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10 THINGS YOU NEED TO KNOW ABOUT SELLING EMERALDS
They are the color of money and one of earth’s most valuable gems. If you are selling emeralds, you need to do all you can to make sure you are getting what they are worth.
At Worthy, we help consumers sell their diamond jewelry for the highest possible price. What we’ve learned about selling diamonds can help you when you are selling emeralds too. Here are ten things you need to know about selling emeralds for the highest possible price.
1. COLOR IS THE MOST IMPORTANT EMERALD VALUE FACTOR
As the ancient Greek philosopher Pliny said, “nothing greens greener.” The best emeralds are the vibrant fresh green of newly grown grass in spring. The human eye is more sensitive to green than any other color. Small differences in the saturation of the green color can have a large influence on the price of emeralds so if you have a large, very green emerald, it is worth getting it professionally appraised.
2. INCLUSIONS ARE VERY COMMON IN EMERALDS
Emeralds have another thing in common with gardens: because of the way they form in the earth, emeralds usually contain foliage-like inclusions inside that are called “jardin,” French for garden. If you are used to judging diamond clarity, you may not realize that emeralds that contain eye-visible inclusions can still be quite valuable.
3. CLEANING CAN DAMAGE EMERALDS
If you are selling emeralds online, you need to clean them before taking photographs that show off their beauty and value. But you need to take care that you don’t damage them when you are cleaning them. The inclusions in emeralds mean they have to be handled with care: those inclusions usually contain a resin that may be removed with harsh cleaning, leaving the inclusions more visible. Never clean emeralds in ultrasonic cleaners. Instead, wipe your emeralds clean with a soft cloth and use a soft brush to remove any dust behind the gem. If needed, soak your piece briefly in lukewarm water to loosen grime.
4. SYNTHETIC EMERALDS ARE VERY COMMON
If you have a beautiful large green gem without visible inclusions, you may have a synthetic emerald. Synthetic emeralds have been popular for 70 years in jewelry, often set in gold with diamonds. Even if you have vintage jewelry, you may have pieces set with synthetic emeralds. Today, retailers like Zales, Kays, and Macy’s sell many more synthetic emeralds than natural ones. If your emeralds are grown in a laboratory rather than mined in the earth, they will sell for much less.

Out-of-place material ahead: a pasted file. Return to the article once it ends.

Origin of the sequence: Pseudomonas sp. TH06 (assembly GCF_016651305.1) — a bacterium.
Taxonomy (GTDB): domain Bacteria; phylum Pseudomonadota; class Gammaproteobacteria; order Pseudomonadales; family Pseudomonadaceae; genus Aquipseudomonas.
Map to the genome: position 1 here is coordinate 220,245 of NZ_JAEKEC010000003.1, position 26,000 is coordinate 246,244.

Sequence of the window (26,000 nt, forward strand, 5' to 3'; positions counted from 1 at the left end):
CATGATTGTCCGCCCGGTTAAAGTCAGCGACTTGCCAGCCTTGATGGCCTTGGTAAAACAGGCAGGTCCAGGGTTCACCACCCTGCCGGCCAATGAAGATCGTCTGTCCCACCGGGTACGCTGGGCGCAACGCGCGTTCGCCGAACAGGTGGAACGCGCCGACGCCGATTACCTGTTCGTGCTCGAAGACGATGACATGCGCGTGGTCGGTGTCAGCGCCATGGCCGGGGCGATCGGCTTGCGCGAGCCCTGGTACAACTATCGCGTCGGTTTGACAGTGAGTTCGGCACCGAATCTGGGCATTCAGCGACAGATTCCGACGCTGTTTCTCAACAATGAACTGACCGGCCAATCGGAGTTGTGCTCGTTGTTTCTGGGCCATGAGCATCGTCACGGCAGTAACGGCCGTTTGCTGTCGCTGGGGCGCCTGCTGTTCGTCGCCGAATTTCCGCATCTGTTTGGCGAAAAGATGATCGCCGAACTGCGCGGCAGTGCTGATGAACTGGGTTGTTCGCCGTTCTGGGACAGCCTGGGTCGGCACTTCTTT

5. EMERALDS NEVER GO OUT OF STYLE
Many people are astonished to discover that emeralds have been treasured gemstones for more than six thousand years. According to Indian legend, the stone’s Sanskrit name “marakata” meant “the green of growing things.” Sold in Babylonian marketplaces as early as 4000 BCE, emerald is mentioned in the Bible and was even worshiped by the Incas. Its first reference in Western literature is credited to Aristotle, who recommended that children wear the stone, stating that “An emerald hung from the neck or worn in a ring will prevent the falling sickness (now known as epilepsy). We, therefore, commend noblemen that it be hanged about the necks of their children that they not fall into this complaint.” Aristotle also believed that emeralds could provide their wearers with victory over adversity, increase their owners’ business success, and make public speaking easier.
Some other legends about emeralds are equally interesting. The Emperor Nero reportedly viewed gladiator battles through emerald sunglasses because he enjoyed the stone’s restful color so much. Egyptians believed it to be an important gemstone for fertility, and emeralds were a favorite with Cleopatra. Some legends concerning King Arthur say that the Holy Grail was carved from a single huge emerald.
Throughout the ages, emeralds have been worn by royalty and celebrities alike, with huge emeralds being carved into incredible sculptures, and everyday people have enjoyed them too. Many famous emeralds are displayed in museums – one of the largest emeralds discovered to date is the Gachala Emerald, which is on display at the Smithsonian Institute in Washington, DC. Carat for carat, some of these pieces are considered to be more valuable than fine diamonds.